Designing a Functional and Stylish Mudroom

Designing a Functional and Stylish Mudroom

Becca Interiors created this functional mudroom by offering ample storage solutions behind closeable doors to store coats and beach towels.

Add a bench seat so everyone has somewhere comfortable to sit while they put on or remove their shoes, then add additional wall storage like baskets, bins or hooks for convenient accessing frequently used items.


Mudrooms can be high traffic areas, and must withstand constant use. Paint adds visual interest while also being durable enough for daily scrubbing, according to Kristiann Colasacco of K-Ann Kreations and Design. In this mudroom she chose one rich hue all the way up the molding for maximum impact.

She suggests choosing a shade that harmonizes with the rest of the home, like this soft blue that leans casual. Mudrooms decorated to fit with their overall design create an inviting first impression for visitors.

Shelving units and cubby spaces are popular mudroom additions. These accessories allow easy access to items like hats and mitts while keeping shoes off of the floor. If space allows, consider installing a bench seat so each family member has somewhere they can sit while putting on their shoes; this helps avoid piles of footwear becoming an eyesore inside your doorway.


As in any high-traffic room, durability is of utmost importance in a mudroom. Selecting durable yet easily cleanable flooring like natural jute, ceramic tile, or hardwood is ideal. Jute rugs absorb moisture from shoes and boots while being easy to vacuum or shake clean – additional benefits!

Seating is also essential to creating a functional mudroom. From freestanding benches and built-in bench seats, to chairs that provide ample seating for taking off or putting on shoes, adequate seating should be present to set down items and relax while taking care of business in this space.

A mudroom should provide multiple forms of storage to handle the wide variety of items that come into and out of it, including cabinet storage, drawers, open cubbies and hooks. If space allows, adding a laundry tub could also prove invaluable – keeping dirty clothing away from primary living spaces.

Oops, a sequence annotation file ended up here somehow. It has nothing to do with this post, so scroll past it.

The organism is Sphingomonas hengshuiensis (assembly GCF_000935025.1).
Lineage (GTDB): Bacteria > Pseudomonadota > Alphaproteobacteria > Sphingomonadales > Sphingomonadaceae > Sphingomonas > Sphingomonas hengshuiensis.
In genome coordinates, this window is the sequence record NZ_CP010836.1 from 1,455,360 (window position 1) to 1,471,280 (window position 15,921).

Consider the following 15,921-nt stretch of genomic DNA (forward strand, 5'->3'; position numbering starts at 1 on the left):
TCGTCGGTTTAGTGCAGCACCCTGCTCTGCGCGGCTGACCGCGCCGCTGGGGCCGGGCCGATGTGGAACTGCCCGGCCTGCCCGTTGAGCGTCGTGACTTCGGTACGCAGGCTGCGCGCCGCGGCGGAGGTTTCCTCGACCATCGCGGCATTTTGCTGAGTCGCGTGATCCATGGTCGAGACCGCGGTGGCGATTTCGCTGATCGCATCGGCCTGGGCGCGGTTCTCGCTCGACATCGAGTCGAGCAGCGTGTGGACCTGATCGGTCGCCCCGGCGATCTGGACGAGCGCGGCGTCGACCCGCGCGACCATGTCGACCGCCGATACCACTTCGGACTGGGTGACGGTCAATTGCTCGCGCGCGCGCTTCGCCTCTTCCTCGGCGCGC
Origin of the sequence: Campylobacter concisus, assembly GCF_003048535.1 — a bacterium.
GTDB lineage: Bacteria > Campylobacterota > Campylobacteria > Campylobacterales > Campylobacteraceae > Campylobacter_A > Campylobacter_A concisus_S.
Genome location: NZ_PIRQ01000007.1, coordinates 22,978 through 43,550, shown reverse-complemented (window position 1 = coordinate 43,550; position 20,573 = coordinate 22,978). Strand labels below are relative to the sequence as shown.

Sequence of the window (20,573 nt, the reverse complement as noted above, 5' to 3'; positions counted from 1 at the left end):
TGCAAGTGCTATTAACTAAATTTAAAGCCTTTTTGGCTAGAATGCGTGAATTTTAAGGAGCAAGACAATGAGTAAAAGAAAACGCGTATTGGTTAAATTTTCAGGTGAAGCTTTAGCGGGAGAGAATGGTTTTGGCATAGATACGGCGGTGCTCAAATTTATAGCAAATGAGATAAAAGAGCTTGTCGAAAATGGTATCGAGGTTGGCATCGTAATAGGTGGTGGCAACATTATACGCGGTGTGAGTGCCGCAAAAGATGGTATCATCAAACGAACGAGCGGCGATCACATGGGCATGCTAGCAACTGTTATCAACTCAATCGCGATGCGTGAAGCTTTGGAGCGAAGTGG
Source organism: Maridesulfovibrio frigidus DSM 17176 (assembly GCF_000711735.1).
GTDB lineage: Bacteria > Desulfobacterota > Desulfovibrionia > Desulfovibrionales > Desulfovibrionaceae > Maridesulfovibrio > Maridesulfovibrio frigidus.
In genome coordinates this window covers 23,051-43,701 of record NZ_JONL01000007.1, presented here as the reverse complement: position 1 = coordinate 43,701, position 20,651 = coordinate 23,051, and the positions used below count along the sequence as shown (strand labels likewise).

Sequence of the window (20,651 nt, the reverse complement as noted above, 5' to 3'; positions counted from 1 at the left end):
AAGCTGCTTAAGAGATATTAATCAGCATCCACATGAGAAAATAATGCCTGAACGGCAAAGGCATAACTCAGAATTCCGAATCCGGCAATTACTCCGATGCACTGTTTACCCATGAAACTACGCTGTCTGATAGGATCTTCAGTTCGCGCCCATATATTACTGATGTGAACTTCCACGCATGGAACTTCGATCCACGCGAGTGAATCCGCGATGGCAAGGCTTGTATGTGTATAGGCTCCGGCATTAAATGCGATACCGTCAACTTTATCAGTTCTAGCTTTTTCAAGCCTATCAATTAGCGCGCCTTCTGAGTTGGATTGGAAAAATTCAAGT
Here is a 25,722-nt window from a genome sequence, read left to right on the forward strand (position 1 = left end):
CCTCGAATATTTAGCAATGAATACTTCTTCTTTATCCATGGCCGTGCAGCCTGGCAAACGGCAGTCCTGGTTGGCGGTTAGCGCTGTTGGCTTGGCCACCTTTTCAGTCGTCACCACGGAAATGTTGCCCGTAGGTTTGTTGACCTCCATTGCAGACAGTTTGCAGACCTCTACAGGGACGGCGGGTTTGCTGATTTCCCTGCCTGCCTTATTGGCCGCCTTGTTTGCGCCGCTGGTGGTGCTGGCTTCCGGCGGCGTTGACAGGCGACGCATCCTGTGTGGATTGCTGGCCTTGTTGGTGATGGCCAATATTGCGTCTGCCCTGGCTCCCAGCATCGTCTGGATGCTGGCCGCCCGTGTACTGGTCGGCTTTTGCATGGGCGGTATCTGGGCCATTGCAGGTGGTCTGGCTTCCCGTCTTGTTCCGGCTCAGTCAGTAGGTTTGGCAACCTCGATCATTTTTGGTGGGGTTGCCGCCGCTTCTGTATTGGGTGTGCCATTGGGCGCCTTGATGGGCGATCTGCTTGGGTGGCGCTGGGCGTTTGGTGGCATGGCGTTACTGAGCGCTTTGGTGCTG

Lighting is essential in mudrooms, which serve as an intermediary space between indoor and outdoor living spaces. Sconces or overhead fixtures such as pendant lights can help demarcate this transitional area visually; don’t ignore additional sources like pendants or chandeliers that could add visual distinction as well.

Mudrooms provide homeowners with the perfect opportunity to express their personal style through artwork (safely framed) and decorative accents, like bold colors or patterns on flooring or artwork – Leifer suggests using FLOR carpet squares with fun patterns or Bolon’s woven vinyl for this.

Storage is another essential feature. A mudroom designed as a daily drop zone must accommodate everything from sports equipment and backpacks, shoes and coats – not forgetting its own essential needs like sports balls! Yip recommends including closed storage options like cubbies and open shelves along with hooks as well as hooks on hooks for easier shoe taking-on/off. She suggests including shallow benches to provide plenty of surface area when taking on and off shoes.


In a climate with both rain and snow, or with children or roommates who bring in plenty of sports equipment, smart storage is key to keeping an entryway organized. Whether your entryway can accommodate an elaborate mudroom with built-in cabinetry or simply needs space to hold a bench and some wall hooks, there are various organizing solutions that allow your style to shine through.

Yip suggests selecting “a truly high-quality cabinet that will withstand wear and tear and remain dent- and scrape-resistant”. She stresses the importance of investing in overhead fixtures with high lumen counts to help quickly locate skinned knees or lost homework.

Design your mudroom to meet the needs of each member of your household in order to keep the area organized and clutter-free. Consider dividing built-in storage into cubbies so everyone can have their own spot to drop off shoes and hang coats.

Raymond Walmsley

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